In light of my recent Instagram fiasco, I have decided to change my handle from anorexiarevealed to @Beauty.Beyond.Bones
I had been feeling prompted to change my name for quite some time, and this seemed like the push from God that I needed to make the change. The former tends to focus more on the darkness of the disease, where the latter focuses on the hope and True Source of my recovery, which is my mission. Let’s live in the Light, people. 🙂
So I wanted to just take a minute to explain what Beauty Beyond Bones means to me.
Beauty Beyond Bones.
During the depths of my anorexia, my skeletal frame was the physical manifestation of my interior brokenness. One of the many lies ED made me believe was that emaciated bodies were the definition of beauty – the definition of self-worth. ED made me believe that I would only be enough if I were gaunt and skeletal.
Reflecting on this now truly breaks my heart and makes my soul ache from seeing how deeply broken I really was. And it gives me so much sorrow to think that many people reading this may feel that same way.
And I’m going to be honest with you. This aspect of recovery — the mirror – has been one of the most difficult parts of recovery. It has been an area that ED can still control me with.
As I’ve said before, since my anorexia, I’ve hated the mirror. I avoid it at all costs, unable to see the beauty in my reflection, and instead seeing the projection of my guilt, shame, and inability to love myself, onto my reflection. It is a daily battle, and it’s the first thing that greets me every morning when I have to look in the mirror and brush my teeth.
And I’m not “above” poor body image thoughts, either. Even though I am in recovery, I still battle with over-scrutinizing my body, and to say that I am “harshly critical” would be a grotesque understatement. So trust me. I get it.
Beauty Beyond Bones.
This is my mantra. This is the phrase that I have to say to myself every time I face my reflection. Every time I go shopping. Every time I put on my bathing suit or take a shower. Every time I go to an audition where they’re holding a casting next door for runway models. My Beauty is Beyond Bones.
My beauty is from Christ.
Psalm 139: For You created my inmost being; You knit me together in my mother’s womb. I praise You because I am fearfully and wonderfully made.
Yes, my physical body – my flesh, muscles, bones – they’re beautiful, because they’re the handiwork of the Lord.
But it goes beyond that.
My true beauty comes from the fact that Jesus is living inside of my heart. He dwells within me. And He will dwell within you, too.
Now I want to pause here, because when I was in my disease, my mother used to tell me that. And even though she was 100% right on the money, I didn’t want to hear it. I didn’t want to think about being a child of God. I wanted nothing to do with it. I just wanted to be alone with ED, self-destructing.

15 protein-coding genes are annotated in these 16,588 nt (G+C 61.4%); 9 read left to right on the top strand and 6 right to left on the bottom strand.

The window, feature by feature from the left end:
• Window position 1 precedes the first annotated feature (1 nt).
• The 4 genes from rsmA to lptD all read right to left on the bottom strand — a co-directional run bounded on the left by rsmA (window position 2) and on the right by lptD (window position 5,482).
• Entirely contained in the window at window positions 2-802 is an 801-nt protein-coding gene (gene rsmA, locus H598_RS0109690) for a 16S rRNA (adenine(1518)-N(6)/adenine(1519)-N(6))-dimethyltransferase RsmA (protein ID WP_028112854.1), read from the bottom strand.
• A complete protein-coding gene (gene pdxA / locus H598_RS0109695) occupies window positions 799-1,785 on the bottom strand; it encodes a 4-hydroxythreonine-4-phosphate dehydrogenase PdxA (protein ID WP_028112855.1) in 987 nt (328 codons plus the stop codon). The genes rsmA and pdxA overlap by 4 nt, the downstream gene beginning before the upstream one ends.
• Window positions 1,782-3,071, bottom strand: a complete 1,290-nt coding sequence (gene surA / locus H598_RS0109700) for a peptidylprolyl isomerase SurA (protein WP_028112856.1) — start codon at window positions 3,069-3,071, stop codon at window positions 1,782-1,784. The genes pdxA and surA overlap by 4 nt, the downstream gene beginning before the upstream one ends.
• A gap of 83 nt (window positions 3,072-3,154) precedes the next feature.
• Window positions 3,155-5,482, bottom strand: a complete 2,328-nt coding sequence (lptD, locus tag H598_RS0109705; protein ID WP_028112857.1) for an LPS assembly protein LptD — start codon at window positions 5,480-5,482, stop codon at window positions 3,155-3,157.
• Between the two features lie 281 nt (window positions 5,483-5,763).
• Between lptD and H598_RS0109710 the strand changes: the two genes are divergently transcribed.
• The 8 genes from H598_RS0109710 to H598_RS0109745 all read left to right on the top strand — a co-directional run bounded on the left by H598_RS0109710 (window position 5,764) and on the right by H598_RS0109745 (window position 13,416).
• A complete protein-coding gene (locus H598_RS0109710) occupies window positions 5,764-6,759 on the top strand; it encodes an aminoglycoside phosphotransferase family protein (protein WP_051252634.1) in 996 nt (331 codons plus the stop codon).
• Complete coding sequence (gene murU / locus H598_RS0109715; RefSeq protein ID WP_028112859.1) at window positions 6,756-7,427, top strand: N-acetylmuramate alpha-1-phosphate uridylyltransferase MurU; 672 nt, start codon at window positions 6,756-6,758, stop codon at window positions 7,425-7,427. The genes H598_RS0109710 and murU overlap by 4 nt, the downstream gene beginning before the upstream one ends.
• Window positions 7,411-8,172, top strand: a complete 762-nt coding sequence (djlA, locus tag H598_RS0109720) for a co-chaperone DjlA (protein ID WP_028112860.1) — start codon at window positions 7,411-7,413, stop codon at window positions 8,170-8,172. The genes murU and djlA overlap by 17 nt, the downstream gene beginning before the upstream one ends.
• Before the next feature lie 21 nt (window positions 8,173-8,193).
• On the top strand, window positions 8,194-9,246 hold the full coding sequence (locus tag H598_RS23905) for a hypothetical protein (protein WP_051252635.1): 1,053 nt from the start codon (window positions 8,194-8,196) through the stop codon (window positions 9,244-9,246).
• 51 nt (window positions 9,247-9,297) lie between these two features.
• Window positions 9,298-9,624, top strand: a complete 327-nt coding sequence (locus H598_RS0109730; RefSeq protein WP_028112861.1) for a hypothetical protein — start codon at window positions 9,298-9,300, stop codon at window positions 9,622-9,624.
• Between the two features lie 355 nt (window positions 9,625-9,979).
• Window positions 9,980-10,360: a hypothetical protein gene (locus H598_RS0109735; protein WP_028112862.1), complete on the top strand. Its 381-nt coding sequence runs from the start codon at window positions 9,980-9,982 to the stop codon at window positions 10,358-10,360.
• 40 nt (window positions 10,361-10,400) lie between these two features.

So here’s something that I could have related to a bit more.
There’s a story in Ezekiel 37 that literally sums up my recovery. And it sums up Beauty Beyond Bones. I seriously almost fell out of my chair when I read it. Allow me to paraphrase:
God leads Ezekiel out into the desert where he is surrounded by tons of dead, dry, bones. Ezekiel asks God, “Can these dry bones live?” And the Lord breathed into the bones and they came to life. They came together, bone to bone, flesh appeared, and skin covered them. His “breath entered them, they came to life and stood up on their feet – a vast army.” … God said, (13-14) “I will breathe my Spirit into you and you will live.”
I was that pile of dead, dry bones – both literally and figuratively. My hope was dried up, my body was dried up. I was lifeless: a shell of a human, without passion, without purpose, without hair, and without the belief that I could go on. I was a bunch of dead bones.
But Jesus breathed life into me. Into my dead bones, and brought them to life. He restored me. Restored my body, my spirit, my mind. He took the old, dead me, and gave me new life. He made me a new creation. And He will do the same for you.
Believing that my beauty is beyond bones has been a long and arduous journey. And if I’m really honest, I’m still on it. But every day, I’m getting closer. Every day, Jesus works a little more and more on my heart. But I celebrate the fact that I am no longer that pile of dead, dry, bones. God has breathed life into me, and now I can truly live. And since His spirit lives within me, He is always with me and I am never alone. And so I will keep fighting, until one day, when I brush my teeth, I won’t have to try to convince myself of my worth or beauty. I will look in the mirror and know it.